So here's the thing. Gretnablue raised a question about whether or not the Bechdel Test should be applied to individual films/TV/comics/literature/ whatever, or as a "general indicator". I'm here to tell you in no uncertain terms that it should be a universal fucking standard.

As it happens, most writers are men. As human beings, we can't see the things we don't see. As a man, I continue to be shocked and appalled at the number of friends who tell me they've been catcalled or otherwise generally harassed by men. I'm shocked because, as a man, I simply never see it. It's (almost) never directed at me.

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I bring this up because, since most writers are men, we instinctively write most characters to be men. It's not even habit— habit suggests something that develops over time. No. It just comes down to instinct, something that is automatic. The Bechdel Test deliberately puts focus on this imbalance, and helps all of us— men and women— notice what's going on in the stories we choose to sit down and write.

The Bechdel Test boils down to three requirements:
1. That there be two or more (preferably named) characters who are women,
2. That they have a conversation,
3. That is not about a man.

That's it. Three simple rules. And the fact that the vast majority of stories being published / filmed today don't satisfy the requirement is just… wrong. It's not lazy, because that suggests a lack of effort. You can't be accused of not doing something that never occurred to you. This isn't laziness, it's ignorance.

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In your own head, take a quick poll of your friends, and count how many women you have in your social circle. Great. Probably more than one. Now: how many of them know each other? Probably at least two. Guess what! These women talk to each other about all sorts of topics that have nothing to do with men.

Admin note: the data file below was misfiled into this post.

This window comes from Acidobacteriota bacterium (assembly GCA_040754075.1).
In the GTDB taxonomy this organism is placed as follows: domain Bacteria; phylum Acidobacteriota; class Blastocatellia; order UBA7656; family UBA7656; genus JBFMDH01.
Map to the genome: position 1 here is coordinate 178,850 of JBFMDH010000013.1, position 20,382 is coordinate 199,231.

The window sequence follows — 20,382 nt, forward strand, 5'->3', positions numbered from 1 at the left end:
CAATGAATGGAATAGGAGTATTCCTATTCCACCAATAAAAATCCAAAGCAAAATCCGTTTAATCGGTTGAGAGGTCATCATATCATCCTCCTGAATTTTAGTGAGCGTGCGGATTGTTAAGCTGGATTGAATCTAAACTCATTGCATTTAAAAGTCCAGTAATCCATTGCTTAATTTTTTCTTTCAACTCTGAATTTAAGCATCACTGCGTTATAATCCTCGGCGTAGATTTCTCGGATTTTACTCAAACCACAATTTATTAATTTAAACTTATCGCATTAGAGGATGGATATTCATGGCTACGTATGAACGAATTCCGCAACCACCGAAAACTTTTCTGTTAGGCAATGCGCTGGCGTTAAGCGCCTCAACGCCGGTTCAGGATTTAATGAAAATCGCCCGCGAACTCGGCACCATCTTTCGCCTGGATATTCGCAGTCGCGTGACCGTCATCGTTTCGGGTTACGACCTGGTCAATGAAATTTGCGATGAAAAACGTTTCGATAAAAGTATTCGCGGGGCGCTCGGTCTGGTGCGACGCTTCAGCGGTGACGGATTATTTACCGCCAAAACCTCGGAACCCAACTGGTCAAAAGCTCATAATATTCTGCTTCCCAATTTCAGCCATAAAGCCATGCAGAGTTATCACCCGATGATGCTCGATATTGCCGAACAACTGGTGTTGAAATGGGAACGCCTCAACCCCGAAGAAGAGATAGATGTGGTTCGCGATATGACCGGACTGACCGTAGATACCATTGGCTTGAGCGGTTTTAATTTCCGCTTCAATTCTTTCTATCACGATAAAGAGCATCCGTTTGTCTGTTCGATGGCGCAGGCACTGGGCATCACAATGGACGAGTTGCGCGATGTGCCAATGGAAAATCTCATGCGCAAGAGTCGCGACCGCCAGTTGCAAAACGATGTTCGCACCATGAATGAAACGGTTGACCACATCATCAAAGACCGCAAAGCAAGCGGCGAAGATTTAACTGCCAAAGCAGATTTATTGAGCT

Fiction, at its core, is about telling stories that readers will connect to. Strictly from a numbers POV, you will reach more readers if you involve female characters, and give them something to talk about besides men, or what they're going to wear when they go out with men.

Likewise, giving your female characters something to talk about other than men also gives them depth and dimension. They become characters with interests, objectives, and passions; instead of mere accessories to the male protagonists. This. Is. Vital.

Something you should get acquainted with (if you're not already) is the Geena Davis Institute on Gender in Media. It's crazy-important. Also, I'm not ashamed to say, it opened my eyes about the kind of writing I was doing. The good news is I wasn't far off the mark. The better news is it turned me around and put be entirely on course.

What it boils down to is this: putting more women into leading roles in your fiction will make your work stronger. It will make it more realistic. It will appeal to a wider audience. These are all good things, and they cost you nothing.

Alien has been touted more than once for having (in deleted / Director's Cut scenes) conversations between Ripley and Lambert. They talked about Ash, yes, but they also talked about the Alien and their chances of survival. I'm sorry if this bursts a bubble, but in the original script, every single character was male. The genders of individual characters was a complete afterthought. By changing the genders of two characters, Ripley and Lambert help add depth and diversity to the story and its cast, and Science Fiction winds up with one of the single greatest female protagonists of all time.

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My point is, if you're working through a story and it's decidedly Y-Chromosome heavy, consider gender-flipping one or more characters. I speak from experience when I say it will change how you look at your story, and open up avenues to you that weren't available, before. You have nothing to lose.

We should be doing better, about this. Our readers / viewers deserve it. They want it, even if it hasn't occurred to them, yet. So go forth, my lovelies, and kick some ass. I know you have it in you.

~

Casey Jones is a writer and voice-over artist. His graphic novel, All Fall Down, passes the Bechdel Test, as do most of his short stories and screenplays. His work so far in this year's NaNoWriMo does not… but it's only day three.

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